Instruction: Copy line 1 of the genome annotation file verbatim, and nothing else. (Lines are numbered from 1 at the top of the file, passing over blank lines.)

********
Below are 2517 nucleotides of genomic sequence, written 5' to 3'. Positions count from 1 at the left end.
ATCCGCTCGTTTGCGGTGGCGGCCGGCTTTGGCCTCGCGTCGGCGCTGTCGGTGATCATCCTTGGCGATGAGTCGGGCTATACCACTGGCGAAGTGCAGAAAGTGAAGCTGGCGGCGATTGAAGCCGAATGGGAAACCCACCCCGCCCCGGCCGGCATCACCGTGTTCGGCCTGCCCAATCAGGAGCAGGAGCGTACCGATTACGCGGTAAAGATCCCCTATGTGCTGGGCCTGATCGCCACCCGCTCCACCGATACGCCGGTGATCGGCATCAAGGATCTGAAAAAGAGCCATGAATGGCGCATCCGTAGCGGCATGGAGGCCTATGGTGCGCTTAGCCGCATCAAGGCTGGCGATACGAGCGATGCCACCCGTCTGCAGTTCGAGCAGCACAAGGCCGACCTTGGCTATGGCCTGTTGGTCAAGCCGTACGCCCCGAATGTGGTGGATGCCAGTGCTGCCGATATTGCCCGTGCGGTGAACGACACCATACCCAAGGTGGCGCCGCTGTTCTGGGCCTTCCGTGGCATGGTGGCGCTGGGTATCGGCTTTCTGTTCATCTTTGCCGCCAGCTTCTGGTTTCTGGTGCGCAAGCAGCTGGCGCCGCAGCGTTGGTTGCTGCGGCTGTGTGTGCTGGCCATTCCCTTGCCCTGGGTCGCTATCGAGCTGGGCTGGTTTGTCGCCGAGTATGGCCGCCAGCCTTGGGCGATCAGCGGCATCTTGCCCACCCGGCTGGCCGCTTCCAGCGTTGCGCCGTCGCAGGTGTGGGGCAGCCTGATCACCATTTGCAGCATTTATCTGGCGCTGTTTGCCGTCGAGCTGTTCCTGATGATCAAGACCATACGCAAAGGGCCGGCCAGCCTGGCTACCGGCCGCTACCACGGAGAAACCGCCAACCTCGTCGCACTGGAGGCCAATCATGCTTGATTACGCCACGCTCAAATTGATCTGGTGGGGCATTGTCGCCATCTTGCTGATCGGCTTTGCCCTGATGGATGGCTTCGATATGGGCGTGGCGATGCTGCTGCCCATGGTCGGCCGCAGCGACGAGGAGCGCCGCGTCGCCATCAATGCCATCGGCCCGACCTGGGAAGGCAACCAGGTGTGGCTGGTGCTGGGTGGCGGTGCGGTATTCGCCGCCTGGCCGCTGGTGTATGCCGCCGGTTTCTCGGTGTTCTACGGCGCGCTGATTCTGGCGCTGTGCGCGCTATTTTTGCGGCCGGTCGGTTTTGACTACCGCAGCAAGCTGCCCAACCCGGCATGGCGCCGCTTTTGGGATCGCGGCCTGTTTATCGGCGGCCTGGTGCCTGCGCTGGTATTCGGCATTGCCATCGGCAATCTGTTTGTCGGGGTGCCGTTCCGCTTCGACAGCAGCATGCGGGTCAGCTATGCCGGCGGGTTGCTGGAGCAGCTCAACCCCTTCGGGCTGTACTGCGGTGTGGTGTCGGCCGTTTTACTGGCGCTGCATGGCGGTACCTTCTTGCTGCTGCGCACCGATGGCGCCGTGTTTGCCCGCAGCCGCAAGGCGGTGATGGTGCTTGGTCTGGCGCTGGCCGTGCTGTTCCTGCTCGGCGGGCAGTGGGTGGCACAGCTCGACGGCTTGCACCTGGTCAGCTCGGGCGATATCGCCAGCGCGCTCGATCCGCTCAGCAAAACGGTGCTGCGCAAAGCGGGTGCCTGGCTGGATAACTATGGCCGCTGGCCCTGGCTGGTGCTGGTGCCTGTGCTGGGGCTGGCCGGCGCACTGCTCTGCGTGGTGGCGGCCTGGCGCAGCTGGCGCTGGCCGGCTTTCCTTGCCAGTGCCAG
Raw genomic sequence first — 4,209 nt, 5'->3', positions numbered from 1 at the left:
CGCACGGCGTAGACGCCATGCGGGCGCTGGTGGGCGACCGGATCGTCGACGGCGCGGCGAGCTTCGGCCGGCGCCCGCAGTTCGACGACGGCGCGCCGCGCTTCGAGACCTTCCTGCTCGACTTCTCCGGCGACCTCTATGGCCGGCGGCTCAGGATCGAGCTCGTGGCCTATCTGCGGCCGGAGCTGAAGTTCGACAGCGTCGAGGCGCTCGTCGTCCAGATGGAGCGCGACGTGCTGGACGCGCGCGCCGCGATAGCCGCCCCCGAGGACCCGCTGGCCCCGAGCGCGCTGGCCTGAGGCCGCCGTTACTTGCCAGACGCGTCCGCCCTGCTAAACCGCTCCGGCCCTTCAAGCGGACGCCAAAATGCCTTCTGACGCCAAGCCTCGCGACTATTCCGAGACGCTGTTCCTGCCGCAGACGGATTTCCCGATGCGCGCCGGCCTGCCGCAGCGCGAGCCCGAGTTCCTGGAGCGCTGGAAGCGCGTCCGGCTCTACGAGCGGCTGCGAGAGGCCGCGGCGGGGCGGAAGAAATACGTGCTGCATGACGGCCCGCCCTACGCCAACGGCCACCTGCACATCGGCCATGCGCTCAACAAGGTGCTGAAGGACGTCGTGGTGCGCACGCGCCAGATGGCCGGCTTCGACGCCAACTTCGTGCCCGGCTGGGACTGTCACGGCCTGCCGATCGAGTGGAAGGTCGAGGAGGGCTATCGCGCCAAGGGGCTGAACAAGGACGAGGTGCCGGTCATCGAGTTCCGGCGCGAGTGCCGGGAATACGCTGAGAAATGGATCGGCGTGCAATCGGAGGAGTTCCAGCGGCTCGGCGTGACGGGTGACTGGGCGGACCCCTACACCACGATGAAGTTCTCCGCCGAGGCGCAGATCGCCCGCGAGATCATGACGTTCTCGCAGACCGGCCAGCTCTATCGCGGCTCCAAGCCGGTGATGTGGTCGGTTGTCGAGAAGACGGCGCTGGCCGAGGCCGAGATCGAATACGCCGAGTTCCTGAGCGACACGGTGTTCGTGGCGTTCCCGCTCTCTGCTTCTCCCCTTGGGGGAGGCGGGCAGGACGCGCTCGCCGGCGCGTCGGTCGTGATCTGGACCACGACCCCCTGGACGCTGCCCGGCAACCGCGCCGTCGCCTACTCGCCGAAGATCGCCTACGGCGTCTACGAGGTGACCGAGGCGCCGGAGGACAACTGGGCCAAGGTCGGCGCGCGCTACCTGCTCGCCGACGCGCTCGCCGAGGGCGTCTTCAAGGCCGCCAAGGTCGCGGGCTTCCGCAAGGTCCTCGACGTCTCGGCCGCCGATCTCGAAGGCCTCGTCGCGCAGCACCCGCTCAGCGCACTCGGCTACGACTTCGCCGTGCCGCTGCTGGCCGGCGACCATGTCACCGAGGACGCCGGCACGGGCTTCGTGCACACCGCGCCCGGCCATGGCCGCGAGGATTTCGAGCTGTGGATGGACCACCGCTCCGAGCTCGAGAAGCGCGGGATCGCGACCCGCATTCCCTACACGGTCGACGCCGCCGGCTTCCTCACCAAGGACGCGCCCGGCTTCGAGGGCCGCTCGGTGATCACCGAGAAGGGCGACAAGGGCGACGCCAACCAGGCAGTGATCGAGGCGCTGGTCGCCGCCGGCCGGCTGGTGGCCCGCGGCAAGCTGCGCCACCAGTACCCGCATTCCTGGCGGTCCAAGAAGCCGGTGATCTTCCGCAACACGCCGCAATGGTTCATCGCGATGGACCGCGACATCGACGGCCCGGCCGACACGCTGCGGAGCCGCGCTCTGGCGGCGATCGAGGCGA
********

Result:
Below are 2517 nucleotides of genomic sequence, written 5' to 3'. Positions count from 1 at the left end.